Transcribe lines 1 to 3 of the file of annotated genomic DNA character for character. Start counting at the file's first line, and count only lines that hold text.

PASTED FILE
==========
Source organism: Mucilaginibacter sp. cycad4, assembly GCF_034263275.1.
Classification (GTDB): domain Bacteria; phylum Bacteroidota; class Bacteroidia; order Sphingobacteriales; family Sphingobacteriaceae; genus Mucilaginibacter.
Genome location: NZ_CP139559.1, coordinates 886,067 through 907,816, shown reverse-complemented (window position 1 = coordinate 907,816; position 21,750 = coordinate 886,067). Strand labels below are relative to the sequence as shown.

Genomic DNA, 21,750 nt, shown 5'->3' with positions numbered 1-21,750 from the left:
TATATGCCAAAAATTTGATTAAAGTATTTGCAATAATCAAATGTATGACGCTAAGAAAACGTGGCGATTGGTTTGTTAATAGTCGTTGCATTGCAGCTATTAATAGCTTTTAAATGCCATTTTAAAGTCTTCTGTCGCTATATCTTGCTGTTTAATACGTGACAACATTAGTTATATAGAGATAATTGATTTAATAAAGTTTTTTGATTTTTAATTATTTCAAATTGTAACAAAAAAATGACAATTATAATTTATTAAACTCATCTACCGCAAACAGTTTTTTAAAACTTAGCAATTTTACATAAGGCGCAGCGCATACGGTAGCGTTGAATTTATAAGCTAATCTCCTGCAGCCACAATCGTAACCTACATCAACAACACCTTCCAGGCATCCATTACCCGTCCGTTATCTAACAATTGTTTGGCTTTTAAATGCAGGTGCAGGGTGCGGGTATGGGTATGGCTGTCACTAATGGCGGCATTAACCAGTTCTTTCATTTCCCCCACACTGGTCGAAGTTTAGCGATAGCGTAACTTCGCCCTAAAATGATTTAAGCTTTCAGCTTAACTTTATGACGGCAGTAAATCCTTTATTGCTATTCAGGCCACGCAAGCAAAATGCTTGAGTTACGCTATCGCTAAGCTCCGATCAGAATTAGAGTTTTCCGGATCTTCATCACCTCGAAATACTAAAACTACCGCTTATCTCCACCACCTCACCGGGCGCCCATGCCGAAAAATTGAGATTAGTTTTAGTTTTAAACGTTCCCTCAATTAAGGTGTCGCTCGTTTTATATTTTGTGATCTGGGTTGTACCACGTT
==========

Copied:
Source organism: Mucilaginibacter sp. cycad4, assembly GCF_034263275.1.
Classification (GTDB): domain Bacteria; phylum Bacteroidota; class Bacteroidia; order Sphingobacteriales; family Sphingobacteriaceae; genus Mucilaginibacter.
Genome location: NZ_CP139559.1, coordinates 886,067 through 907,816, shown reverse-complemented (window position 1 = coordinate 907,816; position 21,750 = coordinate 886,067). Strand labels below are relative to the sequence as shown.